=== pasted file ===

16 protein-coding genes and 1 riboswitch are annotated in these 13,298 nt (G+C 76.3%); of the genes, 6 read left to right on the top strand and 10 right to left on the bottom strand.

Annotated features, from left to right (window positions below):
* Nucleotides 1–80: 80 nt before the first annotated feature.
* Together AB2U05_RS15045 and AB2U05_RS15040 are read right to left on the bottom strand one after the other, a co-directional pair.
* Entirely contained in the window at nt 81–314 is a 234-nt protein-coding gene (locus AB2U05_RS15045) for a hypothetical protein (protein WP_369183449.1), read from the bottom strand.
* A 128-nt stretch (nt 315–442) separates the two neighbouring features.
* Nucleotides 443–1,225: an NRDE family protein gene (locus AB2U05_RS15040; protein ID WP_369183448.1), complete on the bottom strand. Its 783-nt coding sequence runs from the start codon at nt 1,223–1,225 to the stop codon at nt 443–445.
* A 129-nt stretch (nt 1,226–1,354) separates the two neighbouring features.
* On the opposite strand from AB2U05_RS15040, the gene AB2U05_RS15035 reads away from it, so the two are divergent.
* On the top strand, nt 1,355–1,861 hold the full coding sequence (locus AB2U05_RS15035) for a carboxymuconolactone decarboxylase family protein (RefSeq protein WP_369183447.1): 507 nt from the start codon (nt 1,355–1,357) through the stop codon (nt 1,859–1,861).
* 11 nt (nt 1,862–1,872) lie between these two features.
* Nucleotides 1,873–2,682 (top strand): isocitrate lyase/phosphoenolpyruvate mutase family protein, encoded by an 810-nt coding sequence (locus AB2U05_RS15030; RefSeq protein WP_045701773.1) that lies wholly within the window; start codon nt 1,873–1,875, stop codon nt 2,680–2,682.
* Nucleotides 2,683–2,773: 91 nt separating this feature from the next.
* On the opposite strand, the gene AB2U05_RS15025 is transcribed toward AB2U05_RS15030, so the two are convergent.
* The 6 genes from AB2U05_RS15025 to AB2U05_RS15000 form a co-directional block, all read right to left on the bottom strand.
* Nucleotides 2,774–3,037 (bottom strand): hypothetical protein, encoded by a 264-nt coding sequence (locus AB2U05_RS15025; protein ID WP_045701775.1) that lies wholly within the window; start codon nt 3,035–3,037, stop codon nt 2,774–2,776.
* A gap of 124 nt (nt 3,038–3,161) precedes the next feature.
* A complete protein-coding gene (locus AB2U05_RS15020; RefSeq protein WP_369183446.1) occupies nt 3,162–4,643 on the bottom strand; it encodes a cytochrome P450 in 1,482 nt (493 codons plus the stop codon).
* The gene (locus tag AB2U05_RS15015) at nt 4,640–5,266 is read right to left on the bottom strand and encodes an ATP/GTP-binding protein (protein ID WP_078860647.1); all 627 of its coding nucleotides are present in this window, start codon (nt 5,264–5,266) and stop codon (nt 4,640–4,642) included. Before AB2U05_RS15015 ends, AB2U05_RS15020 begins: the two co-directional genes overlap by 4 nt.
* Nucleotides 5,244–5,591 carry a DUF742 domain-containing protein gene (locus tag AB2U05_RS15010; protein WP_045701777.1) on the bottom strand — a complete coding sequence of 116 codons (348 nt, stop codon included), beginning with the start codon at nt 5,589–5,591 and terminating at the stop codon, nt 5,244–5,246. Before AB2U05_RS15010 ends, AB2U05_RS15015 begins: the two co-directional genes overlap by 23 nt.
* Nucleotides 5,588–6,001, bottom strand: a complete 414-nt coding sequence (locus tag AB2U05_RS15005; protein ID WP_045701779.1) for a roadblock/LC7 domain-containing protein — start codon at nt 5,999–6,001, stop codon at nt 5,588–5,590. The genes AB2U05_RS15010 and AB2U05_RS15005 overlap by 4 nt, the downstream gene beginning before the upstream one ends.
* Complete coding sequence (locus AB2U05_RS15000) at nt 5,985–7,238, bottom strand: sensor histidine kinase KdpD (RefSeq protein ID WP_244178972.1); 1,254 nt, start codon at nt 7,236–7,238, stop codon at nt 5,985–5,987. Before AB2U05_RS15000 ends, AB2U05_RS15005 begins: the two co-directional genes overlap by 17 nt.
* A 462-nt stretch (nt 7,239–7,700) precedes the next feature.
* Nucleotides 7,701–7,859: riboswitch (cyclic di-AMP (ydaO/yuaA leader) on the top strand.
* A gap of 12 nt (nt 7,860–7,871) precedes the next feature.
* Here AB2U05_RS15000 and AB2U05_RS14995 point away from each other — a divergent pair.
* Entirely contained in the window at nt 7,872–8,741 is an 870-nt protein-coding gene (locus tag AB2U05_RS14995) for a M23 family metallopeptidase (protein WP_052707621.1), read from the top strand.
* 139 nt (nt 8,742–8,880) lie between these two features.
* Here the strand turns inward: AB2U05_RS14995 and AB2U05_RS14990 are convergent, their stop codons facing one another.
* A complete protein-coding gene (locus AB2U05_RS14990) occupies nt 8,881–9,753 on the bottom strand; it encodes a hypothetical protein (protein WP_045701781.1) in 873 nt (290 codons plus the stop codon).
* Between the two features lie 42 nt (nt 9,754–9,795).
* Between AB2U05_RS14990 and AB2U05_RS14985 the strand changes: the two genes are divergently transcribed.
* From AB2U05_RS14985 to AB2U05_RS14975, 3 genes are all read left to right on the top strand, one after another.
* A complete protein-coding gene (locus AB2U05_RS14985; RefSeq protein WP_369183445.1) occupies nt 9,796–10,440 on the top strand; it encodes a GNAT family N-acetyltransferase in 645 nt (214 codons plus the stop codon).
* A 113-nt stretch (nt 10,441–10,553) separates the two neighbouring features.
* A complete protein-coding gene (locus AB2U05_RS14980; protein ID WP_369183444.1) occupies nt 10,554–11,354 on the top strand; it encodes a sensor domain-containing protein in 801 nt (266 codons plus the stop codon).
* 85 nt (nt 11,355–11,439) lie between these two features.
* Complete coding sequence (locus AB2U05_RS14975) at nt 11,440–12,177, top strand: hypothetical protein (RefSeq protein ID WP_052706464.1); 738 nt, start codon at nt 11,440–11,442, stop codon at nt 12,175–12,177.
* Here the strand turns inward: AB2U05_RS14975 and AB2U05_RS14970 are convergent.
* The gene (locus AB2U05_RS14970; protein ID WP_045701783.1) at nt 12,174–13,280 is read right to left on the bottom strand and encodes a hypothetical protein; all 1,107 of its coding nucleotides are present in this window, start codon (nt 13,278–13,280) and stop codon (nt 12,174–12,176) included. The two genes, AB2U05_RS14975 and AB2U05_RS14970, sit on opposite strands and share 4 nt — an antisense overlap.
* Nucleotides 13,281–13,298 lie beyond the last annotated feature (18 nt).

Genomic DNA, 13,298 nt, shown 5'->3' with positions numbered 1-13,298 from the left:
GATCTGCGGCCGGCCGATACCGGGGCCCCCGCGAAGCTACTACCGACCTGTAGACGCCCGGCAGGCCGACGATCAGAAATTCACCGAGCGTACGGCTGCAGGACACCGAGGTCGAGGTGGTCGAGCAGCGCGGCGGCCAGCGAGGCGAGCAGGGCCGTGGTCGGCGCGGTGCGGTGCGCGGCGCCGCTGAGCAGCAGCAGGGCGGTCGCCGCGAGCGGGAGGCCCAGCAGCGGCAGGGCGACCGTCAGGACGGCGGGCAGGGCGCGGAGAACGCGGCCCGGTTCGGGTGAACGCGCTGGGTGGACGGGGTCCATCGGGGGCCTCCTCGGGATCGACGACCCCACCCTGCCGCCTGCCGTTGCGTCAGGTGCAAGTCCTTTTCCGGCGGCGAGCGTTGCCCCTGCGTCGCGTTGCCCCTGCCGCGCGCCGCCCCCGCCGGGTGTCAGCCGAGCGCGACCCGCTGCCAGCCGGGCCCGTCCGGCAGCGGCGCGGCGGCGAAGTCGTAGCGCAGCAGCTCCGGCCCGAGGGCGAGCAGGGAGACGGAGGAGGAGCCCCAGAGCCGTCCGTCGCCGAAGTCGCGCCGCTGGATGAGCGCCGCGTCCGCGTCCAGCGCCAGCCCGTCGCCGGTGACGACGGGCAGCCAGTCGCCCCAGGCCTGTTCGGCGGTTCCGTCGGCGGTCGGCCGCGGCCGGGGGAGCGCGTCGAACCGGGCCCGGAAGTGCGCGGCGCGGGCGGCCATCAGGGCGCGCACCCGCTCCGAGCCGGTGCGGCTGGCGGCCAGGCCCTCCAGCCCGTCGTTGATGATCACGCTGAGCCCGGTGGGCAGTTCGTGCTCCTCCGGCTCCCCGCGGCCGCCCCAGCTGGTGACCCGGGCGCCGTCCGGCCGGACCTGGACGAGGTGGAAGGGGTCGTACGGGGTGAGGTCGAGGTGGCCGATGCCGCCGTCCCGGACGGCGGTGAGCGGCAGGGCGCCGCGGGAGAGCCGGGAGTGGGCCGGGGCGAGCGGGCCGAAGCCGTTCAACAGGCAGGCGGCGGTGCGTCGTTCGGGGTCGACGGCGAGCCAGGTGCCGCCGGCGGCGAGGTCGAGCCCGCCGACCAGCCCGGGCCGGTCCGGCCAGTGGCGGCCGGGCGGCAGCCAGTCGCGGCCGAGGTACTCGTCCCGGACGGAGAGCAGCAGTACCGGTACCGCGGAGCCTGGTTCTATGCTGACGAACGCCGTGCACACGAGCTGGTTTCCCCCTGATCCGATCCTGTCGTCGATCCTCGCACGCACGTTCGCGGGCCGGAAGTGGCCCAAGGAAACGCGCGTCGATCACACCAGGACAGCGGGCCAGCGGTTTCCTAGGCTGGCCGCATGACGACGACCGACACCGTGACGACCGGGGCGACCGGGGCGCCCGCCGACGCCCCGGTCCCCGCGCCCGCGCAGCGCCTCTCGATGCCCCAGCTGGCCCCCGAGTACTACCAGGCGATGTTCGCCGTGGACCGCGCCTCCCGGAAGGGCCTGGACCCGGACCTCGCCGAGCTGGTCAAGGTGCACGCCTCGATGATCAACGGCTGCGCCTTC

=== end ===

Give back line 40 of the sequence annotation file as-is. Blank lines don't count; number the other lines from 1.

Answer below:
* The gene (locus AB2U05_RS14970; protein ID WP_045701783.1) at nt 12,174–13,280 is read right to left on the bottom strand and encodes a hypothetical protein; all 1,107 of its coding nucleotides are present in this window, start codon (nt 13,278–13,280) and stop codon (nt 12,174–12,176) included. The two genes, AB2U05_RS14975 and AB2U05_RS14970, sit on opposite strands and share 4 nt — an antisense overlap.